Suburban rail is the less exciting cousin of cross country rail. But at present there’s nobody to “mind the gap” between regional cross-country focussed rail strategy , and the bus/tram orientated planning of individual councils. (Incidentally, the next Midland Metro extension, from Wednesbury to Brierley Hill, is expected to cost £450m for just 11km of tram. Ouch.)

So given all that, I decided to go down a less glamorous angle than a Birmingham Crossrail, and design a Birmingham  & Black Country Overground. Like the London Overground, I’ve tried to join up what we’ve already got into a more coherent service and make a distinct “line” out of it.

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With our industrial heritage there are a selection of old alignments to run down, which would bring a suburban service right into the heart of the communities it needs to serve, rather than creating a whole string of “park & rides” on the periphery. Throw in another 24km of completely new line to close up the gaps and I’ve run a complete ring of railway all the way around Birmingham and the Black Country, joining up with HS2 & the airport for good measure – without too much carnage by the way of development to work around/through/over/under.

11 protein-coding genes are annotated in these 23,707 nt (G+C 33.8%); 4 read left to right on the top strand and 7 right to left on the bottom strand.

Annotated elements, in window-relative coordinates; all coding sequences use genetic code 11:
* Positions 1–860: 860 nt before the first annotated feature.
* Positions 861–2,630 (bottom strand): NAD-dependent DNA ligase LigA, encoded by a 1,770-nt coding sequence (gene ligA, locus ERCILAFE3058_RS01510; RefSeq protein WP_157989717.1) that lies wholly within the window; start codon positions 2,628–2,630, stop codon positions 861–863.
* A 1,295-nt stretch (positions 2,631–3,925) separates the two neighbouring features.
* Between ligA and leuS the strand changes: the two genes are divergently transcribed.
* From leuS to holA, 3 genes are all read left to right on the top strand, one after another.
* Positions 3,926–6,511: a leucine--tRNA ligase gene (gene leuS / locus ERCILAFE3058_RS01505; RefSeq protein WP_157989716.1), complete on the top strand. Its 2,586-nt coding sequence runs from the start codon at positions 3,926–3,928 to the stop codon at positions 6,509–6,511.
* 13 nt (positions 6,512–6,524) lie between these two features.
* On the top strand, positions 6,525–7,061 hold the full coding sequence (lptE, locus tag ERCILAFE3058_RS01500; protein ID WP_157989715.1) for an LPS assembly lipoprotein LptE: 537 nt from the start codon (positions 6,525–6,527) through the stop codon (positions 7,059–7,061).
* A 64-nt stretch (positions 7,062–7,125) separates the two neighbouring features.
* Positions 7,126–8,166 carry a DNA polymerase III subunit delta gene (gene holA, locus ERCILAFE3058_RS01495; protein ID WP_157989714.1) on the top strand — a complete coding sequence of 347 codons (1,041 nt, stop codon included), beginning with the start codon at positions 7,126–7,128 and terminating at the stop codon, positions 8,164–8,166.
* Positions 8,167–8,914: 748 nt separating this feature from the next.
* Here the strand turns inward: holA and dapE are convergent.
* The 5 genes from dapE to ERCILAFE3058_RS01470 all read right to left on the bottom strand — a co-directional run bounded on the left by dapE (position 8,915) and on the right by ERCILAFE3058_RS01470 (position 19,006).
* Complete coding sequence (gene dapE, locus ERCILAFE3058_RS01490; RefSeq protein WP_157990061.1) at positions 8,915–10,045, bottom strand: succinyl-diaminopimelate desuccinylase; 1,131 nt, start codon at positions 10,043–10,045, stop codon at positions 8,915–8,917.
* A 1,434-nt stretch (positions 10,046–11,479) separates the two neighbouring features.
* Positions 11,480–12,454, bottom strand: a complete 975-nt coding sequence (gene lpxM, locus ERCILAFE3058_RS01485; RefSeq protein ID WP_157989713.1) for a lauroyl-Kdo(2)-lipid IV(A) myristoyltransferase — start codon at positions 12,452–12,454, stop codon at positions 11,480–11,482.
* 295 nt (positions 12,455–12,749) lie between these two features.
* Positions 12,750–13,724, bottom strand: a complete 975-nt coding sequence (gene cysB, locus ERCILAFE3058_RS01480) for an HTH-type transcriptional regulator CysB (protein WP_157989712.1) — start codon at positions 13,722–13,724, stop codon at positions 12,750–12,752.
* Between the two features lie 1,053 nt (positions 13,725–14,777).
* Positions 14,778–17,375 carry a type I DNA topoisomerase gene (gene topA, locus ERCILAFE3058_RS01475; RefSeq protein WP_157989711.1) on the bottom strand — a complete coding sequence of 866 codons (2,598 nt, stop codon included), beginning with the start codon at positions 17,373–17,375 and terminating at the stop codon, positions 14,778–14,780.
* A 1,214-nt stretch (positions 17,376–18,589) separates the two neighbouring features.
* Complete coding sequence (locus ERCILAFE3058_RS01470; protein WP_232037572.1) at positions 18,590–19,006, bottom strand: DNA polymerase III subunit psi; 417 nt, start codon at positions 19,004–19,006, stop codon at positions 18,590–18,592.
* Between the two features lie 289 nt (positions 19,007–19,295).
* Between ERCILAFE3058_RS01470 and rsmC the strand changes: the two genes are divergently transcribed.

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While going around with a big circle on the outside, I found a smaller circle inside the city where the tracks already exist, and by re-creating a number of old stations I managed to get within 800m of two major hospitals. The route also runs right under the Birmingham Arena (formerly the NIA), fixing the stunning late 1980s planning error of building a 16,000 capacity arena right in the heart of a city centre, over the railway line, but without a station. (It does have two big car parks instead: lovely at 10pm when a concert kicks out, gridlocks really nicely.)

From that redraw the local network map and ended up with...

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Compare this with the current broadly hub-and-spoke network, and suddenly you’ve opened up a lot more local journey possibilities which you’d have otherwise have had to go through New Street to make. (Or, in reality, drive.) Yours for a mere snip at £3bn.

If you want to read more, there are detailed plans and discussion here (signup required).